Two national newspaper groups have obtained summary judgment over libel claims brought by a former senior social worker.
However, Associated Newspapers, publisher of the MailOnline website, and News Group Newspapers, publisher of The Sun, did not attack Carol Carruthers’ claims for misuse of private information and/or data protection and so these will continue.
When the articles were published in March 2017, the claimant was employed by Haringey Council. She held the posts of Deputy Assistant Director of Children's Safeguarding and Head of Services for Children In Need of Support and Protection.
The newspapers claimed Carruthers had sent, whilst at work, sexual images and sexual texts to an unknown man she met on an online dating website. They also mentioned that she had been “boss in charge of child welfare at Haringey Council at the time of the Baby P case, and at the Victoria Climbie case”.
Carruthers contended that, as a result of the publication of the articles, she was suspended and she later resigned.
In Carruthers v Associated Newspapers Ltd  EWHC 33 (QB) Mr Justice Nicklin said: “I understand why the Claimant believes that the juxtaposition of the allegations made against her about the sending of messages and photographs with reports of the Baby P and Victoria Climbie cases might lead some readers to make a connection between these two matters.
“However, for the purposes of defamation, the Court must fix the meaning that the hypothetical reasonable reader would understand the relevant article to bear. As I have noted, there is necessarily some artificiality in this process. Some people do not read much of an article beyond the headline and the first few paragraphs before moving on to the next article. But the law has established, clearly, in Charleston, that such readers are not reasonable readers. The notional ordinary reasonable reader is taken to have read all of the article.”
Mr Justice Nicklin added: “In my judgment, in relation to the articles published by both Defendants, the hypothetical ordinary reasonable reader, having read the whole of the relevant article, could not conclude that the Claimant was in any way connected with the Baby P and Victoria Climbie cases, other than the fact that she worked for the Council.
“Although there is undoubted juxtaposition of the two strands in the articles, neither of them could be read as suggesting a connection between these strands. The historic failures in relation to Baby P and Victoria Climbie happened over between 11 and 18 years ago whereas the events concerning the Claimant are recent events and are the basis of (and reason for) publication of the articles (as is clear, for example, from the headlines). The ordinary reasonable reader could not understand the First NGN print and online Articles to allege that the Claimant posed a 'serious danger and risk to vulnerable children in her charge'. That is a forced and unreasonable meaning.”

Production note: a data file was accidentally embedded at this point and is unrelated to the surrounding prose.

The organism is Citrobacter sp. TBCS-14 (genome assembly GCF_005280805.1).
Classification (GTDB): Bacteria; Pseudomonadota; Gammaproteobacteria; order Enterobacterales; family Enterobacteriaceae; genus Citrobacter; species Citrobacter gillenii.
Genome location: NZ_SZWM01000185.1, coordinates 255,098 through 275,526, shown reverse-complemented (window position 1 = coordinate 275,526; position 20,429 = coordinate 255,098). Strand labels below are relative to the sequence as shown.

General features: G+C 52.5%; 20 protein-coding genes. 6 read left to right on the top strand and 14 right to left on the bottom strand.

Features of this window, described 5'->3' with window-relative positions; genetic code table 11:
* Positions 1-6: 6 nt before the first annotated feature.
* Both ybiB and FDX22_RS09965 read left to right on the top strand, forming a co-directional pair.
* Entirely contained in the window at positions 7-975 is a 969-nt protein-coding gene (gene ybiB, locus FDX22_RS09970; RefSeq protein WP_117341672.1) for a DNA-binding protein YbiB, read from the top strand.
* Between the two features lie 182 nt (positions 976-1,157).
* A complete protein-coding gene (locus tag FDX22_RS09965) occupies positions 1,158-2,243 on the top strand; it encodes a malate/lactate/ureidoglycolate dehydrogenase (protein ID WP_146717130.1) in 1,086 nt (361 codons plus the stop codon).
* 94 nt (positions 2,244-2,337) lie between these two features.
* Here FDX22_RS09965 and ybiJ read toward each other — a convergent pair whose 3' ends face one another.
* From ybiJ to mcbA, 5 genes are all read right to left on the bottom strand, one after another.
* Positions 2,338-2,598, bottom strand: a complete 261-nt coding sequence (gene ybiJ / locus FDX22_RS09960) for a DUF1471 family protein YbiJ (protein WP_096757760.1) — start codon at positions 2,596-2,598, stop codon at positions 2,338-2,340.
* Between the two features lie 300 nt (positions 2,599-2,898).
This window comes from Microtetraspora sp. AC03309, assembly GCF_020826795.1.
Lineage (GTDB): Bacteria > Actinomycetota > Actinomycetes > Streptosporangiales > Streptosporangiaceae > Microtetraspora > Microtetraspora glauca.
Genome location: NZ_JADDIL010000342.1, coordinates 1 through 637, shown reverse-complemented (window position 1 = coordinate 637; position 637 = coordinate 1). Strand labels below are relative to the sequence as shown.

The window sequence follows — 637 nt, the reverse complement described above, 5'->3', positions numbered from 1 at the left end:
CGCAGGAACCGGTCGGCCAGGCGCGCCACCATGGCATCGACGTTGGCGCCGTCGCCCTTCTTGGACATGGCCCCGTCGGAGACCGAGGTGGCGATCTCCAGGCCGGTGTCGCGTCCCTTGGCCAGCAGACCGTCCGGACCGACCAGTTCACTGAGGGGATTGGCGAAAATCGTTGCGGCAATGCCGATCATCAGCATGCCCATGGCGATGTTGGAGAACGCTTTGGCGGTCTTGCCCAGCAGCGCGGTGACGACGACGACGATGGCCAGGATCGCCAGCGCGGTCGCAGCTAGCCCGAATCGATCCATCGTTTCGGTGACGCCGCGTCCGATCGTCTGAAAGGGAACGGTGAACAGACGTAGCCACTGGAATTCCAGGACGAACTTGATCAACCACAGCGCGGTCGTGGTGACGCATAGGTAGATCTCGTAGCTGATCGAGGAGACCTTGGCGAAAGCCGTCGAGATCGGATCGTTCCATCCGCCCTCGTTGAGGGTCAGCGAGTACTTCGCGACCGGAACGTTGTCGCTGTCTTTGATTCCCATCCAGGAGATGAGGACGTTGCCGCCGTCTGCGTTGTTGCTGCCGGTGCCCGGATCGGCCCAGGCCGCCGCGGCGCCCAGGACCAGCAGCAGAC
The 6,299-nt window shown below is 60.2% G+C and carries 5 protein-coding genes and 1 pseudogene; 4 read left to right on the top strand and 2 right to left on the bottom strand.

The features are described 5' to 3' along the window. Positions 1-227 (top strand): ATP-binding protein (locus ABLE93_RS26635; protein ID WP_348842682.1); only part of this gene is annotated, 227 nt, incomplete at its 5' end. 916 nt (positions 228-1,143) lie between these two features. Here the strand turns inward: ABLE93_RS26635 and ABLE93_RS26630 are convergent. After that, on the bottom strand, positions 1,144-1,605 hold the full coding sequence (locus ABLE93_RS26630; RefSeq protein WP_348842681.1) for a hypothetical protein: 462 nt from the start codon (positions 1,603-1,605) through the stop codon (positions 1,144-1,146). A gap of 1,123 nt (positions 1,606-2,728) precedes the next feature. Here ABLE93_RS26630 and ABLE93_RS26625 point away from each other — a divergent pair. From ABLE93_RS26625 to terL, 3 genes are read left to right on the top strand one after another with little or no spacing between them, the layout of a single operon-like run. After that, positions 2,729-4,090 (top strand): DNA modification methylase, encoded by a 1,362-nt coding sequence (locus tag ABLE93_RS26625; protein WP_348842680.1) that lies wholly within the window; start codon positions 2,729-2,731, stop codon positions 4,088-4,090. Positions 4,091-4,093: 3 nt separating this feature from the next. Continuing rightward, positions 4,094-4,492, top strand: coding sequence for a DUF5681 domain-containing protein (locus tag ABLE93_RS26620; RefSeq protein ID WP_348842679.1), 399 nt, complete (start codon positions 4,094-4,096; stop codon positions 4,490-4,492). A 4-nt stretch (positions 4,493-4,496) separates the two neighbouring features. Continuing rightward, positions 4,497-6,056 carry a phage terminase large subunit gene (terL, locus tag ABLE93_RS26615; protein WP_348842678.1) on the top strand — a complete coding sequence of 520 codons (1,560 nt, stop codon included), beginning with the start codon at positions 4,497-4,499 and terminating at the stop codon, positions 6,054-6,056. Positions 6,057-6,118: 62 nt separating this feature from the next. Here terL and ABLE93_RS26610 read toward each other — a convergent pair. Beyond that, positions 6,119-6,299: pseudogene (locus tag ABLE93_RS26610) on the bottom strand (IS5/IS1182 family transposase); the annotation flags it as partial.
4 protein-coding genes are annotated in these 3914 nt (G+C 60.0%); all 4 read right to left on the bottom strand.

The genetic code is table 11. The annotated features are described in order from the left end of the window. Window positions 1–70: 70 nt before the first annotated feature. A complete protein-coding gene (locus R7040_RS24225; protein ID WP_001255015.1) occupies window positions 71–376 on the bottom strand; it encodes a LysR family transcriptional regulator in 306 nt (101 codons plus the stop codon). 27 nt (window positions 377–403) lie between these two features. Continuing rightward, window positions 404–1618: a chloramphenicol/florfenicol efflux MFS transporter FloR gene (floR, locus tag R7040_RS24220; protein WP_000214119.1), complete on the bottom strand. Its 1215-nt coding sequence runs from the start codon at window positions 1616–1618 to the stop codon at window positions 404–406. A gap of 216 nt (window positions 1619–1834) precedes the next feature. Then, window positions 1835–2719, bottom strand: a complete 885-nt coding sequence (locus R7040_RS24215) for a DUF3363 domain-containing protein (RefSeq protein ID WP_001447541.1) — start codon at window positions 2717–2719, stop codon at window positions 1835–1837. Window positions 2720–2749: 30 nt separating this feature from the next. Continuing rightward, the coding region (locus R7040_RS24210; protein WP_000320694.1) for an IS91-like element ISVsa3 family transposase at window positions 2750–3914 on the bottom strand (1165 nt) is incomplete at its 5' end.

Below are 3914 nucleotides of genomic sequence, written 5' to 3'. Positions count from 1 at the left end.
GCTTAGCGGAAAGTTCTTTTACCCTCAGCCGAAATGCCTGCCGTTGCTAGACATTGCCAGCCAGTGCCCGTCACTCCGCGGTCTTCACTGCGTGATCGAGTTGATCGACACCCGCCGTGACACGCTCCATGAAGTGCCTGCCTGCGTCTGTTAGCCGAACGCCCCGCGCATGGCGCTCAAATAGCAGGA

The judge said that the fact that the claimant worked for the council that was responsible for the historic failures in the two notorious cases did not contribute any element of the defamatory sting to the meaning the articles bore about her. “It is that meaning upon which the Court must focus and ascertain.”
The judge said that the meaning of the articles was:
i) the claimant, who held a senior post in Haringey Council, whilst at work, had sent several sexual messages and images she had taken of herself to a man she met on a dating website; and
ii) the sending of these messages and images, whilst she was at work, was inappropriate and unprofessional behaviour for someone in the claimant's position.
“Applying the principles regarding the proper determination of allegations of fact and expressions of opinion, my conclusion is that, in each case, meaning (i) is factual and not defamatory and meaning (ii) is an expression of opinion,” the judge said.
“In each article, the fact that the Claimant had sent the messages/pictures whilst she was at work is not something that is stated to be a breach of the Council's rules. Therefore, the expression of condemnation is a value judgment on that conduct and would readily have been recognised as such. It is not a requirement for any potential honest opinion defence, but, in this instance, readers of each article could make up their own minds about whether they thought the conduct of the Claimant was worthy of the expressed criticism.”
Both defendants contended that they should be granted summary judgment on the basis that there was no real prospect that a defence of honest opinion would fail.
Mr Justice Nicklin said an honest person plainly could express the opinions, in paragraph (ii) of each of the meanings he had found, based on the facts admitted in the claimant's evidence. The claimant had no real prospect of succeeding on this issue.
The judge concluded that the newspapers were entitled to summary judgment on the claimant's defamation claims against them.